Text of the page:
A recovery budget to be presented on June 8 is aimed to offer incentives to businesses in a bid to regenerate the economy after the Coronavirus pandemic, Minister for Finance Edward Scicluna said on Tuesday.
Scicluna, who was speaking during a virtual meeting with social partners and members of the MCESD, said the aid package is still a work in progress. “Work is still being done and we are here to discuss suggestions with one another; this is a very important meeting so that we can take learn from our mistakes and look into the statistics.”
Monday’s budget is not to replace the usual budget which takes place in October, but due to the extraordinary circumstances brought about by the coronavirus pandemic, the government is working hard to continue safeguarding workers and their jobs.
Minister Carmelo Abela explained that whilst the country has made sacrifices to ensure the safety of the public, the next step now is to come up with initiatives to help the economy. “What the new normality will be, we do not know, but the scope of this meeting is to discuss and come up with incentives for the economy.”
€122 million spent more in April than was budgeted
During the meeting, Scicluna provided recent statistics from the first Quarter of the year, where he said that Malta spent €122 million more than estimated in the last budget. “The current expenditure was €537 million, while the budget estimate was €415 million; excluding the money spent of coronavirus measures, €93 million in April, spending falls to €444 million; this is a difference of €29 million from the estimated €415 million.”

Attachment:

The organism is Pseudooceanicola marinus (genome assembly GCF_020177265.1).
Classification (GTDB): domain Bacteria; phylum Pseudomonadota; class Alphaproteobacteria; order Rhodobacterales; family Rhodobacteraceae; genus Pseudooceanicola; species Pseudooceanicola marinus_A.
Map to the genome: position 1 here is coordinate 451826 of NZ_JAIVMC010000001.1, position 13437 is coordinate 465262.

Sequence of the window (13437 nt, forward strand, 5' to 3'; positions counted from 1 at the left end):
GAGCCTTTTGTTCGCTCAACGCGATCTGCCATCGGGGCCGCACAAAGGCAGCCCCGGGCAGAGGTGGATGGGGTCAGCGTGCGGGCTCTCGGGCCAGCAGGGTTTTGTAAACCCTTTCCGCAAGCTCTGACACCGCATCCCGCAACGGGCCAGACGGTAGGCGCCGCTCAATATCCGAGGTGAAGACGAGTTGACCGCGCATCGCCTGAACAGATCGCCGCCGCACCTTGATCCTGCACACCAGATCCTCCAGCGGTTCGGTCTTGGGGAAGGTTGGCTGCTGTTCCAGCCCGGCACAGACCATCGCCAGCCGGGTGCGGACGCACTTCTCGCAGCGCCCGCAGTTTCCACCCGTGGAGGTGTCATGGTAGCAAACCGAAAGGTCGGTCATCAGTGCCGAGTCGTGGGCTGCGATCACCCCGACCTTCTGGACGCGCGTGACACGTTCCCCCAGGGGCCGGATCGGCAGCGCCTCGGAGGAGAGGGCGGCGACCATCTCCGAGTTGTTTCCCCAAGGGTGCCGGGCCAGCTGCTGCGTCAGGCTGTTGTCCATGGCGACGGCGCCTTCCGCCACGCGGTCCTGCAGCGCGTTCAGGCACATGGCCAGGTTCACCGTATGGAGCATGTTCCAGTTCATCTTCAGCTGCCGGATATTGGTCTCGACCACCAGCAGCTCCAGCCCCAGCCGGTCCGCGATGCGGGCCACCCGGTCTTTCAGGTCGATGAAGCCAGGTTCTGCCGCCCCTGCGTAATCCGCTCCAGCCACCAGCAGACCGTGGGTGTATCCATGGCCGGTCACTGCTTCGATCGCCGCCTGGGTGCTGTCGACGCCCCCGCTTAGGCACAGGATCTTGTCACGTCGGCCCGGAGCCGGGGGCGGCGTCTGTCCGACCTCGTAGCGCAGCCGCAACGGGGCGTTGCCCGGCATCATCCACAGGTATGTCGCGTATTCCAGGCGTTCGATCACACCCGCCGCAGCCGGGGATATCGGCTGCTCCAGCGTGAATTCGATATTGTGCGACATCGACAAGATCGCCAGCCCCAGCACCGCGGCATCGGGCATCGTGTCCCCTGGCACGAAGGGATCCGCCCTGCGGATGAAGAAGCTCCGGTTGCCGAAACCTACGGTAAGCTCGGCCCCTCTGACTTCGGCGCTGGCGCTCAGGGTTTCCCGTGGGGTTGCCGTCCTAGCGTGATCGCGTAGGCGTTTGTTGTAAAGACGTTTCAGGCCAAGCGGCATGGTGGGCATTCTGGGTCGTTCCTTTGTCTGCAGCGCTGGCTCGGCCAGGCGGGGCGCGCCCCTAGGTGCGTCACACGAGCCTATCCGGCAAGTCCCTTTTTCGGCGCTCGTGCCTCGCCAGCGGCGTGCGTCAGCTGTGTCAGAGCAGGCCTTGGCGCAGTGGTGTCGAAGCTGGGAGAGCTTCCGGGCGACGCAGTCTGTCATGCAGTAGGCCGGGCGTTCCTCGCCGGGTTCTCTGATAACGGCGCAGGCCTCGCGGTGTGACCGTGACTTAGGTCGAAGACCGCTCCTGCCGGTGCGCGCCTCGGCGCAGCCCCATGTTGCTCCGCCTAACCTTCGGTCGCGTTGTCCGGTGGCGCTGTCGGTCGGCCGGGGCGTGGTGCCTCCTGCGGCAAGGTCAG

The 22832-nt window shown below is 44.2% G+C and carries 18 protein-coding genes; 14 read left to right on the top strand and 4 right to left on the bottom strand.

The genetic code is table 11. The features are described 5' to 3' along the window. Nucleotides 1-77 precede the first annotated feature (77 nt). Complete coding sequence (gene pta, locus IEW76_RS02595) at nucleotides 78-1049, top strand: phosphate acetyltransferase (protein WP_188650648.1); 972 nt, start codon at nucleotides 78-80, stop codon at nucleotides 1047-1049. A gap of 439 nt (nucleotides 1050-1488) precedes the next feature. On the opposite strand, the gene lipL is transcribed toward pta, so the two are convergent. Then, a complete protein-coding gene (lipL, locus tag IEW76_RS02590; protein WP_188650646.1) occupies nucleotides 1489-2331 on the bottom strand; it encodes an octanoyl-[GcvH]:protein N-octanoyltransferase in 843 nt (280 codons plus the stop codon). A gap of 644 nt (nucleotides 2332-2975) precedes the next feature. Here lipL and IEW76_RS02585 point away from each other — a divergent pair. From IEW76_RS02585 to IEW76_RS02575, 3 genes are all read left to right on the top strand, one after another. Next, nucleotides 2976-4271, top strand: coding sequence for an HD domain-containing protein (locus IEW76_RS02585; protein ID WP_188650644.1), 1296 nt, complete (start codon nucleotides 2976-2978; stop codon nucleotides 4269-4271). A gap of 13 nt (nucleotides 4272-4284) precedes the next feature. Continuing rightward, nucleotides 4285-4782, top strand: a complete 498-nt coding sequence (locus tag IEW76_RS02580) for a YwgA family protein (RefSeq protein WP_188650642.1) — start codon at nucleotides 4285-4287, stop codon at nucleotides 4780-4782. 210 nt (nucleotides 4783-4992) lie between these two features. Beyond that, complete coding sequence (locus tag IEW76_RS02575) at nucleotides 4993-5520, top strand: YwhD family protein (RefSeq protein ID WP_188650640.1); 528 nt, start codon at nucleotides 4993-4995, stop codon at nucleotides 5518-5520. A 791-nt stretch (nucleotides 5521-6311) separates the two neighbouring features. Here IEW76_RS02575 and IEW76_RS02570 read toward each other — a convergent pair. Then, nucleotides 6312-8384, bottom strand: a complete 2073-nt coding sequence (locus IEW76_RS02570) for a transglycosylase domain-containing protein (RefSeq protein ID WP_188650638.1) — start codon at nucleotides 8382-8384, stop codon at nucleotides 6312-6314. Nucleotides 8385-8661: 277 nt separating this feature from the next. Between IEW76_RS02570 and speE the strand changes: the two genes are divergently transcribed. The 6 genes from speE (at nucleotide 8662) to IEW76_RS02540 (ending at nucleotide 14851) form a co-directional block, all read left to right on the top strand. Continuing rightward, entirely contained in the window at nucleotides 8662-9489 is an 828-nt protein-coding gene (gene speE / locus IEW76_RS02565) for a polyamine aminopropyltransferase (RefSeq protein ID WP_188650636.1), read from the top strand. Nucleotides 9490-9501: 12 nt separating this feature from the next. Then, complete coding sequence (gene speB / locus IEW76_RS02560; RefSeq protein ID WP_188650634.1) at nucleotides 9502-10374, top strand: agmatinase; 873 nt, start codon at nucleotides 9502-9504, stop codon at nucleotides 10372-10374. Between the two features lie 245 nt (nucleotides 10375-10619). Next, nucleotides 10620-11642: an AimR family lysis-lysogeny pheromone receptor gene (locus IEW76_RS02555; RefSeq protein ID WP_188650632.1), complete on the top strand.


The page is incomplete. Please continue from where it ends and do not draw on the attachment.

He said that although Malta, like the rest of the globe suffered consequences as a result of restricted measures taken, certain sectors in the Maltese economy are so ‘diverse’ that they continued to work and produce business. He pointed out that Malta is in seventh place amongst the top performers in the EU this year.
He also highlighted that unemployment was kept below 4,000.
When it comes to gross value added by sector in the first quarter of 2020, 14.1% is due to construction. “Whilst there were talks than real estate was slowing down, 9.2% of gross value is from real estate activities,” Scicluna said.
He stressed that everyone must take responsibility to help businesses to get back on their feet. “We understand that this new normal will be different, that we might even see an increase in prices in certain businesses, for example some restaurants might up their prices since they are not catering for the normal seating they used to have.”